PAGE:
The relevant changes to make in Preferences-editor.xml are found between the tag sets for <hitorderex> and <disabledhittypes>:
<hitorderex>400,300,100,200,500,700,600</hitorderex> 
<disabledhittypes>100,500,700,600</disabledhittypes>
The first is the order in which the various types of translation hit results are to appear. The second lists those types in the sequence which are not to be displayed. Note that  also includes the types that will not be shown so that if their display is re-enabled, memoQ will know where they belong.

The correlation of the numeric codes used here to the hit types is as follows:
100 = Translation memory
200 = Term base
300 = Non-translatable
400 = Auto-translation
500 = Fragment assembly
600 = LSC
700 = Machine translation
So in the example above, the display of TM, fragment, LSC and machine translation results has been suppressed.

One convenient way to switch quickly between configuration "profiles" is to keep versions of the XML configuration files with descriptive suffixes in the filename and put an alias (shortcut) for that file somewhere convenient, like on your Desktop. Such a file where autotranslatables and nontranslatables are shown at the top might be Preferences-editor_Autotrans-Nontrans.xml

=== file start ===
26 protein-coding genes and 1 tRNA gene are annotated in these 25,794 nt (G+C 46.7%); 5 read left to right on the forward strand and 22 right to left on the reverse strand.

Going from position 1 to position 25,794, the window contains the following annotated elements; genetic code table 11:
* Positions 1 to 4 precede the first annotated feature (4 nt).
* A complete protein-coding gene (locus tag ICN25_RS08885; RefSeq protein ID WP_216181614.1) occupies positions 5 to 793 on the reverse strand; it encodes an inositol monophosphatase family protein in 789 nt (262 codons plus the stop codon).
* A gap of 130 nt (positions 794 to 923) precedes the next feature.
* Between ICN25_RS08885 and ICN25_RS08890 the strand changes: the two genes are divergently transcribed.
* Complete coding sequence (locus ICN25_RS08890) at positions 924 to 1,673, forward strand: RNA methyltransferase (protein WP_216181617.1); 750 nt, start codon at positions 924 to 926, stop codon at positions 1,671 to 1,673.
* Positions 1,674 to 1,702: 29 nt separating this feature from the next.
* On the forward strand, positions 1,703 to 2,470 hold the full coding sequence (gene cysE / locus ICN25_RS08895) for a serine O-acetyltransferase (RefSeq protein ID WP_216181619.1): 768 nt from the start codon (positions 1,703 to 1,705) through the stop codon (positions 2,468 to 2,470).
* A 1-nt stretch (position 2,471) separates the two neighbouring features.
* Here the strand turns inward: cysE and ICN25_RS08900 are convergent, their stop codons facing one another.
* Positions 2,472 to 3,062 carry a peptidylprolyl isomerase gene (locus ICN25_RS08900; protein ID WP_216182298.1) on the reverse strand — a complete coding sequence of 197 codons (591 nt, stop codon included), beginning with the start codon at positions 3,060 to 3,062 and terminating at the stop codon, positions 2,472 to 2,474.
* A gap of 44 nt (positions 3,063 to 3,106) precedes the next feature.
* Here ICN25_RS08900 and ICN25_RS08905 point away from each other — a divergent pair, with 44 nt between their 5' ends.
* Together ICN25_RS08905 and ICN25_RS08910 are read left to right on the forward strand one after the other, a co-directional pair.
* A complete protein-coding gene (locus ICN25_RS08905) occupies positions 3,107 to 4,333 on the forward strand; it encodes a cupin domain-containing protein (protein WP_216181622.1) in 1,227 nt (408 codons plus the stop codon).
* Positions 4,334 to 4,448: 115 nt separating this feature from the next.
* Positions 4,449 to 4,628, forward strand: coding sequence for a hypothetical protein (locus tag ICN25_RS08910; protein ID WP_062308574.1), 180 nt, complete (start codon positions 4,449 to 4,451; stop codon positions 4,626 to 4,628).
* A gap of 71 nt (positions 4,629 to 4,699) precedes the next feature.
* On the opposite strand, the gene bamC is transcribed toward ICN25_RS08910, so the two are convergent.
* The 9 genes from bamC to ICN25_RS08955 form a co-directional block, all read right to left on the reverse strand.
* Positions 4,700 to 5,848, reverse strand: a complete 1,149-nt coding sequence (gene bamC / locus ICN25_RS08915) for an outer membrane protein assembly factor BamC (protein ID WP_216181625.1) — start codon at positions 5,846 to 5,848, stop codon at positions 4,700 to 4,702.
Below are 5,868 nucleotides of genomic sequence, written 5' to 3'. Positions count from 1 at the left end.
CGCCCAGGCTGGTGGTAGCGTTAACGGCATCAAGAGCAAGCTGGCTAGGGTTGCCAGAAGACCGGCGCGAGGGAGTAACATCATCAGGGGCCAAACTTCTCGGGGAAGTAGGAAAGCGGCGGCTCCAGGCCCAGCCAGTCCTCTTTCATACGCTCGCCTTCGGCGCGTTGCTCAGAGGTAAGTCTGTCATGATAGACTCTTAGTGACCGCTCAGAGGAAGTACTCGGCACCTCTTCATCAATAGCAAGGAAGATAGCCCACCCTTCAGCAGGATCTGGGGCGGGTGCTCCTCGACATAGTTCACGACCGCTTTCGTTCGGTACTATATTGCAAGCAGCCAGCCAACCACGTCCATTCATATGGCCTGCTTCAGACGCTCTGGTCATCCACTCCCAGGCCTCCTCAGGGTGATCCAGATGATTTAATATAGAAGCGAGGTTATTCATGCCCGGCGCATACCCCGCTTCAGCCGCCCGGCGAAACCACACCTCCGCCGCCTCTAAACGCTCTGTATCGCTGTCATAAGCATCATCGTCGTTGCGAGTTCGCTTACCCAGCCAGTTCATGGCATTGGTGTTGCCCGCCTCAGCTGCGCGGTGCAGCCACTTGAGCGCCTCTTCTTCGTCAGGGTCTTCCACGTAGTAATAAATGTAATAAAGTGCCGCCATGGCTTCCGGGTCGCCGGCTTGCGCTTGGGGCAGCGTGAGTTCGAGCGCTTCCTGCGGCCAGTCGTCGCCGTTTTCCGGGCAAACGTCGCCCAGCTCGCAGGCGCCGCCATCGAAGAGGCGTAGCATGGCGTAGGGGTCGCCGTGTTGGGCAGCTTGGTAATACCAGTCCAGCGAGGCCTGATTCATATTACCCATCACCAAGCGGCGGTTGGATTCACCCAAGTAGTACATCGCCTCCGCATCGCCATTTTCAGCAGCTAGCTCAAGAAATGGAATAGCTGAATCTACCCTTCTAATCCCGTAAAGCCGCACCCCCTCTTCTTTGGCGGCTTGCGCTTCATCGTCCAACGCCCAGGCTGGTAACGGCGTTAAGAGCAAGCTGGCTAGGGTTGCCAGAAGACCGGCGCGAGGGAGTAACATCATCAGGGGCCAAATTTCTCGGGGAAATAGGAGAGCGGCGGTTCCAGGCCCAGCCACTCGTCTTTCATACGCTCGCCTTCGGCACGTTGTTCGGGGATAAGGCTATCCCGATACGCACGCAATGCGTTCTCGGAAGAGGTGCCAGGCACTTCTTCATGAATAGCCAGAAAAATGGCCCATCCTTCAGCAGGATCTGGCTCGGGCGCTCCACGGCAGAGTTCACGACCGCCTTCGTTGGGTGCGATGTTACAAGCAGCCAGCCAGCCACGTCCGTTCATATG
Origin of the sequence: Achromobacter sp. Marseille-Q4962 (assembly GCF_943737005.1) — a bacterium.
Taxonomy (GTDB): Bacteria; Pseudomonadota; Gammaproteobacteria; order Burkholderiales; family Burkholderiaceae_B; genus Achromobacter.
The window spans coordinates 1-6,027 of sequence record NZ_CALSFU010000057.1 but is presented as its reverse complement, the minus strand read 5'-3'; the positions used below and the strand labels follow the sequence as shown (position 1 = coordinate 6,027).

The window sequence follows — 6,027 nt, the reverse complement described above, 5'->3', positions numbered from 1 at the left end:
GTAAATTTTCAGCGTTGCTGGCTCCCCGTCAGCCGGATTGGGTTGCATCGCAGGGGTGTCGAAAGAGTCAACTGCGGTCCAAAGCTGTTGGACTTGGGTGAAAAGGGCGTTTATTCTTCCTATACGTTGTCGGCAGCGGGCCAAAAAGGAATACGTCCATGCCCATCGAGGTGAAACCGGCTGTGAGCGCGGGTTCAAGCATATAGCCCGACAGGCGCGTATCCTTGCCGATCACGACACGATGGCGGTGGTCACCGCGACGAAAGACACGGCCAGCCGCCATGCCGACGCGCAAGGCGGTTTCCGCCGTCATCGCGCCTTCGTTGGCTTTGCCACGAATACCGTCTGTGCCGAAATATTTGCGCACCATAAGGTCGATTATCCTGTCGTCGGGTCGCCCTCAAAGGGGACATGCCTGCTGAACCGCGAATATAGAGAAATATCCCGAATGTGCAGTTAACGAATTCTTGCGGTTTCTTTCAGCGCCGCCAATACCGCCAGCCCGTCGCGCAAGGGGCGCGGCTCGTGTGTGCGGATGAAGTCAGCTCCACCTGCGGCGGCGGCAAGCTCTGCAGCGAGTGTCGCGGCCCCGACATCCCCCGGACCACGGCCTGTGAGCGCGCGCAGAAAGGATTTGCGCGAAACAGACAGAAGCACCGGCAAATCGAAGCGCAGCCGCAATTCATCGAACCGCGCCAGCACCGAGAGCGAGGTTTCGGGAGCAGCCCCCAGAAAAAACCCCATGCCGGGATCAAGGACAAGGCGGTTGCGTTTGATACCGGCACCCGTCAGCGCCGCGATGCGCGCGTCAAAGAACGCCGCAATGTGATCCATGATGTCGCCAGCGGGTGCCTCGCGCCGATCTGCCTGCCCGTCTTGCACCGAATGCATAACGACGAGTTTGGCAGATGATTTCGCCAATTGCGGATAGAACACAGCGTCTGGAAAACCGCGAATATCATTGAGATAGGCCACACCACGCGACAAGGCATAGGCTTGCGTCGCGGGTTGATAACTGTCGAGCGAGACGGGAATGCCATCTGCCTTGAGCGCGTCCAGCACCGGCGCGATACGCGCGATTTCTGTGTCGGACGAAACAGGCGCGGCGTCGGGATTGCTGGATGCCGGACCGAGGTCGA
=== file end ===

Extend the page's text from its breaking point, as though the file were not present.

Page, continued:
Before starting memoQ, I find the shortcut for configuration file I want loaded, open it by double-clicking and Save As... with the additions to the filename deleted. This will overwrite the preferences file that was used previously. To switch back, I quit memoQ, open the backup copy of the preferences file I usually use and save it under the name Preferences-editor.xml. Until Kilgray implements actual saveable/loadable user profiles, this is as easy as it will get. Of course this method can also encompass other aspects of configuration.





Dec 31, 2016

The Dark Secret of memoQ interface switch-hitters

The memoQ world looks very different in the typical view of a translator versus that of a project manager.

Chaos Central: the memoQ Translator Pro dashboard
Ready to work: the project manager interface of memoQ